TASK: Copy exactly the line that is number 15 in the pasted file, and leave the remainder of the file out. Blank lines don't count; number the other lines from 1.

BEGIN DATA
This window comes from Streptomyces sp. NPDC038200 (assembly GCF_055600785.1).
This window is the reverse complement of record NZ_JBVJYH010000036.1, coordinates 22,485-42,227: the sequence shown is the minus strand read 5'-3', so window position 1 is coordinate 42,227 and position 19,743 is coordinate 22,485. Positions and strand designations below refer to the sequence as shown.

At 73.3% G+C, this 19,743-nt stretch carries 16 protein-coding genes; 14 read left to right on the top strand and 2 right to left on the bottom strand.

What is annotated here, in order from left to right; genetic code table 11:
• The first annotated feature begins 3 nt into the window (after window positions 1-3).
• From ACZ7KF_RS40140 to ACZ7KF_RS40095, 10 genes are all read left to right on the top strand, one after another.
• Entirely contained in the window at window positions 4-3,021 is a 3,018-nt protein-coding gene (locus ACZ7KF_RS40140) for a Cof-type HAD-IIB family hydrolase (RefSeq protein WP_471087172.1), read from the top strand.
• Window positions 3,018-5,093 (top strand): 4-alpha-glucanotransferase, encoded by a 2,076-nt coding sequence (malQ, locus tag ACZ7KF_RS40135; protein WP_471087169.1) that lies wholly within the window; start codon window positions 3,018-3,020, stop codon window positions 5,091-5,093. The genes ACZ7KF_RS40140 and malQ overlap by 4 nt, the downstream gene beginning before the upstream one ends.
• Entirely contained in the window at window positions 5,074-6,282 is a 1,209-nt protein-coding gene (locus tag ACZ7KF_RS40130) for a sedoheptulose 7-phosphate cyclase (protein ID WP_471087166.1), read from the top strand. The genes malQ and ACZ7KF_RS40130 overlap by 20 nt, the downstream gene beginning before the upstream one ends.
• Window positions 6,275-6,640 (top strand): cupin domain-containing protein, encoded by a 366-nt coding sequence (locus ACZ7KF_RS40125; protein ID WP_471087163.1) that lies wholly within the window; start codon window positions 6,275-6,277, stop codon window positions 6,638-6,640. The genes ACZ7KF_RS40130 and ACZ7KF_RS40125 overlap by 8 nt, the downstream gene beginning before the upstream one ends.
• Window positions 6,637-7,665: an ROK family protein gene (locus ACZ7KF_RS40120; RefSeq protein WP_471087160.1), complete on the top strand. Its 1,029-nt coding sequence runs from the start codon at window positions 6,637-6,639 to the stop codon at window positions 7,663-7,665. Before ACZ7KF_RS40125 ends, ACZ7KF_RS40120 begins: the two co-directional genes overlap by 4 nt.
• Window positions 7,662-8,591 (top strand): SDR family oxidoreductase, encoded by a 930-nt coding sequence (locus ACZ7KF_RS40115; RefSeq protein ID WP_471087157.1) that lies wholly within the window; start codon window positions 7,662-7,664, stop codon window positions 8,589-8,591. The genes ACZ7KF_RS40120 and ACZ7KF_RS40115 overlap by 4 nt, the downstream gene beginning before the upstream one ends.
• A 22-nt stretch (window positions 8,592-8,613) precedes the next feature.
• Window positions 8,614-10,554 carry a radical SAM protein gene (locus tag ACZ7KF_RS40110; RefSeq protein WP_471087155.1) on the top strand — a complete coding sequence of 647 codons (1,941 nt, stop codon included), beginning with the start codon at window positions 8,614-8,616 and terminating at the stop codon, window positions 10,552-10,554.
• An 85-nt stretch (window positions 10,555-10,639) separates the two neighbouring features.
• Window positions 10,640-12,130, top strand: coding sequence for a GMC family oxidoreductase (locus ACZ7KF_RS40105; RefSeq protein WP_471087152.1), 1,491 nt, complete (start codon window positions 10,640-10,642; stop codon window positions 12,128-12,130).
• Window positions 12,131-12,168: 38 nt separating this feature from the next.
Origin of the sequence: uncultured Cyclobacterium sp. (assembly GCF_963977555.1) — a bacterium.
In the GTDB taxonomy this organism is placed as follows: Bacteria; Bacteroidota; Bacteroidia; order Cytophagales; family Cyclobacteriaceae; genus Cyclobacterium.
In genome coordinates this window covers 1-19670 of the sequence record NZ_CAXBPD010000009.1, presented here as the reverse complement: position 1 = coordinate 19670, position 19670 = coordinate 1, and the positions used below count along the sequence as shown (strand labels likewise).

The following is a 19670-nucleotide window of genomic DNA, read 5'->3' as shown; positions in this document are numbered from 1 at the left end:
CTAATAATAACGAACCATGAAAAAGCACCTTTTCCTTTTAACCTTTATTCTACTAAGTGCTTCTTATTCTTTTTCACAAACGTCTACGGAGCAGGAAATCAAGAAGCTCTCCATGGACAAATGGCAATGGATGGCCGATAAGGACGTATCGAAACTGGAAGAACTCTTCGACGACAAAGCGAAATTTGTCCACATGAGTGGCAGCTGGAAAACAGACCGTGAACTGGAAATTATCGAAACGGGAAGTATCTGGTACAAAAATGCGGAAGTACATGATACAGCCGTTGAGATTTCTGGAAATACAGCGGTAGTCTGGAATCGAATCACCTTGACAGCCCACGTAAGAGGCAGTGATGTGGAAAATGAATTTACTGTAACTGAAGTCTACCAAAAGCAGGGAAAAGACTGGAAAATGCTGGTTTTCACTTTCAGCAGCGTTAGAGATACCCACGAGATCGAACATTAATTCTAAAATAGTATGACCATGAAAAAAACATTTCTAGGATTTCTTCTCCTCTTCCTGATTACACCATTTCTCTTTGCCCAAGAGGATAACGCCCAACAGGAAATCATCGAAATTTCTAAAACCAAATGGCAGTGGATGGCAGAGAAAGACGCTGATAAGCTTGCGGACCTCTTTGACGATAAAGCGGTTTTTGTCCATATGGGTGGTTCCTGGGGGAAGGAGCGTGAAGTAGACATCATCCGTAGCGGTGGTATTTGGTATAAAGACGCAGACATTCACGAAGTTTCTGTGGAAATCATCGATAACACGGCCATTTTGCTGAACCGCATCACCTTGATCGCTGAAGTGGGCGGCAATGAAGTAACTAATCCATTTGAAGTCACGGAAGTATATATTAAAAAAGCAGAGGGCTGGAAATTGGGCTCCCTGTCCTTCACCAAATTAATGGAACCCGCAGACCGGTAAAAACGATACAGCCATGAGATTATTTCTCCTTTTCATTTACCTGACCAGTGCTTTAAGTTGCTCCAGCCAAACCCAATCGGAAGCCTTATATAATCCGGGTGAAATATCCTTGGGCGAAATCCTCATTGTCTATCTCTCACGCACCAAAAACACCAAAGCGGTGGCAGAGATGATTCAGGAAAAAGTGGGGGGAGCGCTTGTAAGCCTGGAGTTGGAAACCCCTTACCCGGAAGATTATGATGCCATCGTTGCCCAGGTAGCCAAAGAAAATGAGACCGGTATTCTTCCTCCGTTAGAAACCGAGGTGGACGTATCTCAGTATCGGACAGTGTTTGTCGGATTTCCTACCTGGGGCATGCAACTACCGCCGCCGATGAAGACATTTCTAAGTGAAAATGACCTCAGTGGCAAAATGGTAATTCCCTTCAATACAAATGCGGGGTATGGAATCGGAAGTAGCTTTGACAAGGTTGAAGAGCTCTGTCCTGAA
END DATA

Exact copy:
• An 85-nt stretch (window positions 10,555-10,639) separates the two neighbouring features.